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Download Johnny Rivers - Where Have All The Flowers Gone

Download Johnny Rivers - Where Have All The Flowers Gone
Performer: Johnny Rivers
Title: Where Have All The Flowers Gone
Country: Sweden
Genre: Rock / Pop
Released: 1965
Catalog number: LIB 12022
Label: Liberty
MP3 album szie: 2304 mb
FLAC album size: 2643 mb

Tracklist

1Where Have All The Flowers Gone
2Catch The Wind

Versions

CategoryArtistTitle (Format)LabelCategoryCountryYear
LIB 12022Johnny Rivers Where Have All The Flowers Gone ‎(7", Single)LibertyLIB 12022Denmark1965

Credits

  • ProducerLou Adler

Notes

A Dunhill Production.
Recording First Published 1965

Companies

  • Made By – Dunhill
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Short intro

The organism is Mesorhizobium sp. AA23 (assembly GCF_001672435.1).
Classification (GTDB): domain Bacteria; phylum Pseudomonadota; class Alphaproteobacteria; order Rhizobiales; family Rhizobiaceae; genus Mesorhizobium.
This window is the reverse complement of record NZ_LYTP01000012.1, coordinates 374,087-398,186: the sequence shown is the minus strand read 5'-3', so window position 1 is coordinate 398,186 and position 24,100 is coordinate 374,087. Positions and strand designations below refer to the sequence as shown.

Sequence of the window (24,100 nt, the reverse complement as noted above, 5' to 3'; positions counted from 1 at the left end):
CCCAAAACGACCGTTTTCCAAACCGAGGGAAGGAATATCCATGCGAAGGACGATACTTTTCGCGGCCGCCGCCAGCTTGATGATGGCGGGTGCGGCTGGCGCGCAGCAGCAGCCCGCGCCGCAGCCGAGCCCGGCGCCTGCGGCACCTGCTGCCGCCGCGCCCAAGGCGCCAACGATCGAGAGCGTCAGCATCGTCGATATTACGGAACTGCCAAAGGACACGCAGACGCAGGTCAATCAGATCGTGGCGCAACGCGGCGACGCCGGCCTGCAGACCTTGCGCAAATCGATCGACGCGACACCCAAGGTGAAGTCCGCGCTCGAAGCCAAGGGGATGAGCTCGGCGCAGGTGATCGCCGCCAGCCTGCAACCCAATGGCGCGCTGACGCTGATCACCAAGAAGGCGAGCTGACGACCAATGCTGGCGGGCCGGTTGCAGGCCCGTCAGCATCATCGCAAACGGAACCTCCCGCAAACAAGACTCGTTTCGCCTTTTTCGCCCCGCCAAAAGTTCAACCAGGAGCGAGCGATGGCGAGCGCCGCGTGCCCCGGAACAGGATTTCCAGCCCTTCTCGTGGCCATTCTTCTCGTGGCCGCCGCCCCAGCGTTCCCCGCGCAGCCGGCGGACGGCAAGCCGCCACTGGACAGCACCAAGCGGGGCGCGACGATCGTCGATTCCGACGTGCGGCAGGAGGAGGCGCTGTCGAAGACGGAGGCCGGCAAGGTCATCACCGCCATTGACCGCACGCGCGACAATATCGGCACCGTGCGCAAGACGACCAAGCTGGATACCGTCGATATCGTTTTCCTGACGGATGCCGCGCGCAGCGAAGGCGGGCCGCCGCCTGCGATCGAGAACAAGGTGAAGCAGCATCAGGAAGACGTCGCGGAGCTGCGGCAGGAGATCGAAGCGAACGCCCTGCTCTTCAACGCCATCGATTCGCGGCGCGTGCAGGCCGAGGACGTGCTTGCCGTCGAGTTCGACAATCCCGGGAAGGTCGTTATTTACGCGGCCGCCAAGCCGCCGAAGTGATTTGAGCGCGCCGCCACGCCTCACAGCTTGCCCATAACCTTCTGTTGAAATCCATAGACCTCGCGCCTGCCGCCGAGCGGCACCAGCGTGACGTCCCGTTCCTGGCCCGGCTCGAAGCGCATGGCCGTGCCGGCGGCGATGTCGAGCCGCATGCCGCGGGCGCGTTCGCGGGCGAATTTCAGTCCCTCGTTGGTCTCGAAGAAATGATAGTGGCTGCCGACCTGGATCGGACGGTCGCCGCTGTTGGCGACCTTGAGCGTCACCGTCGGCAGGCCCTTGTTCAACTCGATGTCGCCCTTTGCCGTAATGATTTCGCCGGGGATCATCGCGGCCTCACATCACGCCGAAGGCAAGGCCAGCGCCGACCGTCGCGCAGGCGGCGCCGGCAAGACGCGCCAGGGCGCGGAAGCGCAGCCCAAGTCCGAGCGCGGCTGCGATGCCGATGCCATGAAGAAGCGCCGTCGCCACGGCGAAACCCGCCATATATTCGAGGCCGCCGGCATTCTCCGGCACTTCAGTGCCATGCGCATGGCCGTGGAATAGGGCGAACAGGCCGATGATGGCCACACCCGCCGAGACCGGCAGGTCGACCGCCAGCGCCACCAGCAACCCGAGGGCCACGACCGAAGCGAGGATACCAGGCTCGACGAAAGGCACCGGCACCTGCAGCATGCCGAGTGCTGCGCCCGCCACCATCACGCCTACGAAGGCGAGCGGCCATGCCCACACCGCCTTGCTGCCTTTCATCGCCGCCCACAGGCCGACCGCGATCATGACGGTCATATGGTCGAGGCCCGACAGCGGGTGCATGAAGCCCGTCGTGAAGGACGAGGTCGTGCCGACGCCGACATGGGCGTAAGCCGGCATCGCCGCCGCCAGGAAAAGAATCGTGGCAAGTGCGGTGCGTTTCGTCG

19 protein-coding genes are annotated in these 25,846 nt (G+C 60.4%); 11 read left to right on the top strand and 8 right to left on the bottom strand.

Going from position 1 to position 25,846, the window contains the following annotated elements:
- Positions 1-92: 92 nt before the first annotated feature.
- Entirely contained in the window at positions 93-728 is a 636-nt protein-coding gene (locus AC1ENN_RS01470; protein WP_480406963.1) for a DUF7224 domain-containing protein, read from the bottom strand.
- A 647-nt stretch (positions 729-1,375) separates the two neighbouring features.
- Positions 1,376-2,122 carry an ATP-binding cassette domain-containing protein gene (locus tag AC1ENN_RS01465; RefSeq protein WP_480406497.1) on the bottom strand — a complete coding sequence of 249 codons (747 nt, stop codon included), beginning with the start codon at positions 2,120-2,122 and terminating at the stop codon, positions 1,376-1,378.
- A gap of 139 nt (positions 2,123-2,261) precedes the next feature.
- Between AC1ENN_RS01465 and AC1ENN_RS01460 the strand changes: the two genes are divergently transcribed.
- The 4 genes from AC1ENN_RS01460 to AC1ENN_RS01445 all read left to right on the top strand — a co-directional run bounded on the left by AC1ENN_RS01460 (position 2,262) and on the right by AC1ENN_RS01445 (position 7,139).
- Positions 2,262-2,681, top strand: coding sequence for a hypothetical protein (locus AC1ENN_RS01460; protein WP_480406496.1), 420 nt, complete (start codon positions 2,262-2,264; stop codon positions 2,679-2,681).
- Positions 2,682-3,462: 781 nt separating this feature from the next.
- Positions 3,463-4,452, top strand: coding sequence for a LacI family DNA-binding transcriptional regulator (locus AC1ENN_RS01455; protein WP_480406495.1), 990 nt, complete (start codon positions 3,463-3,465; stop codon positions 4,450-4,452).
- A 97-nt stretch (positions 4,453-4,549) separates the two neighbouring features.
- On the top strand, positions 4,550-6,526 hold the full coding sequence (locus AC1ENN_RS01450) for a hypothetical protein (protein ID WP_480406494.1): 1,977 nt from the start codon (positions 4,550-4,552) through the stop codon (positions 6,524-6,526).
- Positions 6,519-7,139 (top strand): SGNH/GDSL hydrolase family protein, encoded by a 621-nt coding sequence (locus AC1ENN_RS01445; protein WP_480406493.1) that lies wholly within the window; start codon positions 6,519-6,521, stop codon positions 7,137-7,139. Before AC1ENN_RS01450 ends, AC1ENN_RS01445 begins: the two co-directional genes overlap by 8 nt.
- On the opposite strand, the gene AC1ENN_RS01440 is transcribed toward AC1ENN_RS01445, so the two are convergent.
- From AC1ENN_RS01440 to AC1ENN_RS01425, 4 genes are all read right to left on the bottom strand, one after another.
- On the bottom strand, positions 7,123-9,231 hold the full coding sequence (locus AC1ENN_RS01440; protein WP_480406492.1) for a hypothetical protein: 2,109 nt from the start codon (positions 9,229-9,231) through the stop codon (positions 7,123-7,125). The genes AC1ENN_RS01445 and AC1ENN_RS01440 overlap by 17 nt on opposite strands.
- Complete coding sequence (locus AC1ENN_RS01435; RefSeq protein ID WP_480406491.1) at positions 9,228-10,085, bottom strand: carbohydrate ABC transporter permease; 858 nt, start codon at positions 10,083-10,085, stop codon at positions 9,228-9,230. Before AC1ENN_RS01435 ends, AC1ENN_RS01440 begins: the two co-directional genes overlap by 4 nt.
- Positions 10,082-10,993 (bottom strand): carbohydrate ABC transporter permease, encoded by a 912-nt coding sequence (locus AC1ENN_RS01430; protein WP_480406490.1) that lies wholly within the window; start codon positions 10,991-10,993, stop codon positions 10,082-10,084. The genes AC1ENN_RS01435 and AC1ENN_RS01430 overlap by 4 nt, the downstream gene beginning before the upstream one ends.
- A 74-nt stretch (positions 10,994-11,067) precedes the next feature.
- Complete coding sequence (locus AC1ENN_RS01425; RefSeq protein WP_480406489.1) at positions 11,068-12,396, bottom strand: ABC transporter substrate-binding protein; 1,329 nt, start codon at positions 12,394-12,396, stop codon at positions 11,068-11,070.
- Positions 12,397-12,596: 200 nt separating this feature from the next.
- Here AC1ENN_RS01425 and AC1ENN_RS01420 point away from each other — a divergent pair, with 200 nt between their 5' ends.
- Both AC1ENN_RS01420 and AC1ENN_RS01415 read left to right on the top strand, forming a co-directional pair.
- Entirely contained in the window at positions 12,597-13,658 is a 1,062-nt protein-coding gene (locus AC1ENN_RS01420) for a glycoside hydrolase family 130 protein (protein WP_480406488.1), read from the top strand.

Where Have All the Flowers Gone. Лента с персональными рекомендациями и музыкальными новинками, радио, подборки на любой вкус, удобное управление своей коллекцией. Where Have All the Flowers Gone is a modern folk-style song. The melody and the first three verses were written by Pete Seeger in 1955 and published in Sing Out magazine. Additional verses were added in May 1960 by Joe Hickerson, who turned it into a circular song. In 2010, the New Statesman listed it as one of the Top 20 Political Songs. These images illustrate what Johnny Rivers looked like in 1965. Where Have All The Flowers Gone. Johnny Rivers - Greatest Hits FULL ALBUM - BEST OF POP - BEST OF FOLK - BEST OF BLUES - Продолжительность: 58:35 Vintage JukeBox. Текст песни: Where have all the flowers gone Long time passing Where have all the flowers gone Long time the video for Where Have All The Flowers Gone from Johnny Rivers's 20 Rock'N'Roll Hits for free, and see the artwork, lyrics and similar artists. Johnny Rivers born John Henry Ramistella on November 7, 1942 in New York City is an American rock and roll singer, songwriter, guitarist, and record producer. He was versatile enough to d read more. He was versatile enough to do folk songs, blues, covers of old-time Rock n read more. Similar Artists. Play all. Listen to Where Have All The Flowers Gone by Johnny Rivers. Johnny Rivers. Where Have All the Flowers Gone This song is by Johnny Rivers and appears on the album Johnny Rivers Rocks The Folk 1965 and on the album City Ways 1969. This song is a cover of Where Have All the Flowers Gone by Pete Seeger. Where have all the flowers goneLong time passingWhere have all the flowers goneLong time agoWhere have all the flowers goneGirls have picked them, every oneWhen will they ever learnWhen will they ever learn . Album Johnny Rivers Rocks the Folk. Where Have All the Flowers Gone Lyrics. Where have all the flowers gone Long time passin' Where have all the flowers gone A long, long time ago. Where have all the flowers gone Young girls picked them every one When will they ever learn When will they ever learn Where have all the young girls gone Long time passing Where have all the young girls gone A long time ago. Where have all the young girls gone Taken husbands every one When will they ever learn When will they ever learn Where have all the young men gone Long time passin' Where have. It was renamed Where Have All The Children Gone, and this ad of the same name was from the US Department of Justice, the National Crime Prevention Council, and the Ad Council. Peter, Paul And Mary's version was used in the 1994 movie Forrest Gump. As already stated above Johnny Rivers reached 26 with it in 1965, that was on November 7th for 1 week and it spent 9 weeks on the Top 100. On the same 'Williams' show the trio sang Gordon Lightfoot's Early Morning Rain on the Top 100 Peter, Paul & Mary reached 91 with it in 1965 and on Billboard's Hot Country Singles chart, in 1966 George Hamilton IV took his version to 9. A recording that Johnny Rivers says that he's like to forget, the Kingston Trio's Pete Seeger-written version of this song was suggested to Rivers by producer Lou Adler as an appropriate cover. With the huge tide of folk-rock that was sweeping the airwaves in late 1965, this version easily went Top 40. An early anti-war statement, Rivers' version adds some not too subtle 12-string jangle to the hot-wired beat. A little limp, it still retains a strong period charm. Appears On